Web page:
Four Killed in Tripoli Shooting According to L’Orient Today, “Unidentified attackers killed four people, including two brothers, and injured another person Friday after reportedly firing military-grade guns at a cell phone shop in the al-Tal neighborhood of Tripoli, North Lebanon, according to L’Orient Today’s correspondents in the area.” [L’Orient Today]
Hochstein Arrives in Beirut for Meetings, ‘More Work Needed’ According to AP News, “The U.S. envoy mediating between Lebanon and Israel over the two countries’ disputed maritime border said Friday some progress has been made but that more work needs to be done to resolve the issue.” [AP News]
President Aoun Address Presidential Uncertainty According to Naharnet, President Michel Aoun has hinted that he might eventually choose not to leave the Baabda Palace upon the end of his presidential term on October 31. ‘This (caretaker) government is not eligible to assume my powers after the end of my term, and I consider that it does not enjoy the national legitimacy to replace the president of the republic,’ Aoun said in an interview.” [Naharnet]
PM Mikati Issues Letter to UN on Refugees According to L’Orient Today, “Caretaker Prime Minister Najib Mikati sent a letter Thursday to UN Secretary-General Antonio Guterres asking for a “new approach” from the international community regarding the assisted return of Syrian refugees to Syria. In the letter, Mikati noted that Lebanon is a small country hosting the world’s highest percentage of refugees per capita, despite suffering from one of the most severe economic and financial crises since the mid-nineteenth century.” [L’Orient Today]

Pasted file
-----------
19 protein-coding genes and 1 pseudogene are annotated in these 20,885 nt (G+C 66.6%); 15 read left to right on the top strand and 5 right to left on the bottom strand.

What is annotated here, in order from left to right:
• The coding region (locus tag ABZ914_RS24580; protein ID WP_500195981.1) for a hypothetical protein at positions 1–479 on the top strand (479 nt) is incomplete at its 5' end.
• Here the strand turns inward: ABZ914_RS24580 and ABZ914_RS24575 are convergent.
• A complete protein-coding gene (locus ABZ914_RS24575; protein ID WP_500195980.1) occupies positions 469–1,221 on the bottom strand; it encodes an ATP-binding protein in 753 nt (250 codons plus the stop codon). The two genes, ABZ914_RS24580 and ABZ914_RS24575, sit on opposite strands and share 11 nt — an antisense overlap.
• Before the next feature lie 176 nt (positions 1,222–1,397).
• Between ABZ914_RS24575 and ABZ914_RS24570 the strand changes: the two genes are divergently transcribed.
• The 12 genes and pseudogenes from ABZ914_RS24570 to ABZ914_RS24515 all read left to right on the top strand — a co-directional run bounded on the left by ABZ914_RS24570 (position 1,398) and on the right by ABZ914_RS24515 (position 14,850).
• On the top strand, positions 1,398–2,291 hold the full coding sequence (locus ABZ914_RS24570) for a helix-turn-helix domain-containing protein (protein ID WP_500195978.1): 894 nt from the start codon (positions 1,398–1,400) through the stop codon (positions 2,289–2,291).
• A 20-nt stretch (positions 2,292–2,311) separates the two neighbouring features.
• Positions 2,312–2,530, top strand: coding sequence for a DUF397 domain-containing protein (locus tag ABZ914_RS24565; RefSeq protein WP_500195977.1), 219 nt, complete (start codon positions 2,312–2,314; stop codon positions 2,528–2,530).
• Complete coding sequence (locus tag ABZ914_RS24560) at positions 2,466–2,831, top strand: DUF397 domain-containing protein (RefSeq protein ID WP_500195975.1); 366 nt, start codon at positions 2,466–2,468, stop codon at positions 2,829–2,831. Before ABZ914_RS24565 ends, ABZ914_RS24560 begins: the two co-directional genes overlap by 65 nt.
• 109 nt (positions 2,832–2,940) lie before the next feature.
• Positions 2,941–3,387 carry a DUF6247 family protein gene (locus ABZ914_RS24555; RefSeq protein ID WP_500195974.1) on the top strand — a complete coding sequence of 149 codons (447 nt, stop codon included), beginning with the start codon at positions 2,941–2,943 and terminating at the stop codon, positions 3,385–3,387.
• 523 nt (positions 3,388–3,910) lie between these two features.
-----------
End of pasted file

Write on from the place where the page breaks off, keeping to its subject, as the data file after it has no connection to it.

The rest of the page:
OPINION & ANALYSIS
A Presidential Role In Saving Lebanon Is Possible Jean AbiNader
AbiNader writes, “Let’s be frank. Lebanon needs a winner who can lead. Usually, we talk about capable leaders and managers as two different – but related – skill sets. In the past, this may have been a way to get by. Before, this may have been a more helpful distinction, now Lebanon needs someone who can channel both skill sets, projecting a vision for the country that both unifies and revives the spirit of resolution needed to win and mobilizes citizens for the challenges still to come. The current situation has two constitutional outcomes: the election of a president within two months or the extended rule of the Council of Ministers who, in presidential absentia, assumes many of the presidential responsibilities. The latter scenario would illustrate the role of managers – a group of professionals who can carry on the day-to-day functions of governing in concert with the Parliament. While not ideal, a train wreck awaits the country if a fully functioning government cannot be assembled by October 31st. Caretaker Prime Minister Mikati is preparing for this team management scenario by pulling together capable ministers who can get Lebanon to move ahead with the IMF deal, reorganize some government functions, keep up sufficient support for the LAF and ISF, and maintain some semblance of a social safety net.”
Disclaimer: The views and opinions expressed in these articles are those of the author and do not necessarily reflect the position of the American Task Force on Lebanon, a non-profit, nonpartisan leadership organization of Lebanese-Americans.